Several mechanisms have been proposed through which Treg promote tolerance to stem cell grafts and exert their suppressive function. Treg can produce several cytokines of which interleukin-10 (IL-10), interleukin-35 (IL-35), and TGF-β have been demonstrated to be important for their suppressive function [92–95]. In the context of donor HSC engraftment, TGF-β seems to play a key role as it induces stem cell quiescence and promotes osteoblastogenesis that is required for the maintenance of the HSC niche . Treg function is also mediated by cell-cell contact through different molecules such as LAG-3, CTLA-4, CD39, granzymes, and perforin, but it is still not clear which is the main mechanism that Treg use to control alloreactions against transplanted donor HSC in the engraftment phase [97–101]. In animal models where Treg adoptive transfer is used for GvHD prevention, Treg mainly exert their function in the very early phase after transplantation in MHC-independent manner suggesting that Treg interact with the host environment to promote tolerance .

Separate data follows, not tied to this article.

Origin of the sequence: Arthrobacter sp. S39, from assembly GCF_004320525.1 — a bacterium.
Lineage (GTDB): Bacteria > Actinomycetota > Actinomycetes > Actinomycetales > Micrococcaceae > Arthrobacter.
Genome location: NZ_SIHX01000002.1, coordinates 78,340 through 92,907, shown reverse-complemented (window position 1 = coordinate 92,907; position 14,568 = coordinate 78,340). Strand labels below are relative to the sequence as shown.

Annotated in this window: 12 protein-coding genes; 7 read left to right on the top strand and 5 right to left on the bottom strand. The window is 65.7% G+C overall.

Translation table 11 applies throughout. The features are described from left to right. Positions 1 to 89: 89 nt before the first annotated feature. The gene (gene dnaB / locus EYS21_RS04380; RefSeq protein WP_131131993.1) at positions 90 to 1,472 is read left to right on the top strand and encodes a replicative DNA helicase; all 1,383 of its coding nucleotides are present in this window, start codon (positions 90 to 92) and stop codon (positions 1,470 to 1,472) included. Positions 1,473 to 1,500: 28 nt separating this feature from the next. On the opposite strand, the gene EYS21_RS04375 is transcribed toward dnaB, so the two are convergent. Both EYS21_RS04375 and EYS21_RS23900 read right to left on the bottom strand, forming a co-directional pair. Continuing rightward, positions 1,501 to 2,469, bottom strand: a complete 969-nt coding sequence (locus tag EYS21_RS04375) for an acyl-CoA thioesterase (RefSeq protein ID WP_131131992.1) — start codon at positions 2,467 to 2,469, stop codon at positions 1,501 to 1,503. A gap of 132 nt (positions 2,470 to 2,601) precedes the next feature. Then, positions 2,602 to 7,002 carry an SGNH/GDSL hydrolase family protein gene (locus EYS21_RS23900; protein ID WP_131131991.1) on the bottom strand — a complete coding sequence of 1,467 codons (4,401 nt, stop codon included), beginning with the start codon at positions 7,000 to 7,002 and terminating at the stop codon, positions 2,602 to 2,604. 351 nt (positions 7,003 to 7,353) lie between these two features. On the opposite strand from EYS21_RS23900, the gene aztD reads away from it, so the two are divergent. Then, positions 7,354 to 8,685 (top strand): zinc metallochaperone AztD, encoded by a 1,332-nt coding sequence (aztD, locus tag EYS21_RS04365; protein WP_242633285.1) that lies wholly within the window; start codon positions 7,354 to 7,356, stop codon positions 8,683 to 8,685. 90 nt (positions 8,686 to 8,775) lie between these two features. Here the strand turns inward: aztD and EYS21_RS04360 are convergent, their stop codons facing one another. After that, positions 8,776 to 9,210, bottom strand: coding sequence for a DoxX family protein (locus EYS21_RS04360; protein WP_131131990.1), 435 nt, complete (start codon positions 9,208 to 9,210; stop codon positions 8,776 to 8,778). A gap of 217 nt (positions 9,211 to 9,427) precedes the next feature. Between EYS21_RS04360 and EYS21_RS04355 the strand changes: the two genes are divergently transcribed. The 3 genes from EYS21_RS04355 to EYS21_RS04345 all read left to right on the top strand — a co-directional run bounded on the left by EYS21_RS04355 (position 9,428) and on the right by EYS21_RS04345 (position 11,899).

While Treg adoptive transfer has been already studied in clinical trials for GvHD prevention, similar treatments need to be explored in the clinic in the setting of HCT engraftment and organ transplantation. In these contexts, concerns rise regarding the purity of the cells and the need of in vitro or in vivo activation. To partially avoid these issues, conditioning regimens for HCT have been studied aiming to favor donor chimerism and protect host Treg without the need of a cellular therapy. The combination of total lymphoid irradiation (TLI) with antithymocyte globulin (ATG) has been used as reduced intensity conditioning regimen (RIC) in HCT. TLI/ATG has been demonstrated to be effective in inducing stable mixed chimerism and favors immune tolerance . After TLI/ATG treatment, the residual T cell pool is highly enriched in Treg and preclinical studies showed that in the TLI/ATG setting host-type Treg together with invariant natural killer T cells (iNKT) play a crucial role in protecting donor cells from host immune attack permitting the development of stable mixed chimerism and inducing tolerance to organ transplantation . These concepts have been translated into the clinic in patients with hematological malignancies that were not eligible for conventional myeloablative conditioning. A first trial from Stanford University demonstrated feasibility of TLI/ATG approach in humans. In this trial, only 3% of 37 transplanted patients with matched related or unrelated donor developed GvHD ≥grade II . In a subsequent follow-up study, authors demonstrated that patients conditioned with TLI/ATG that reached complete donor chimerism had a more favorable outcome due to better tumor control in the absence of GvHD . These promising results have been confirmed by others suggesting that TLI/ATG conditioning can be a suitable approach for HCT of patients that are unfit for conventional myeloablative regimen due to its tolerogenic properties [107–109]. Because of these results, TLI/ATG approach is also studied in preclinical models and clinical trials are ongoing to induce tolerance toward solid organ transplantation [110–112].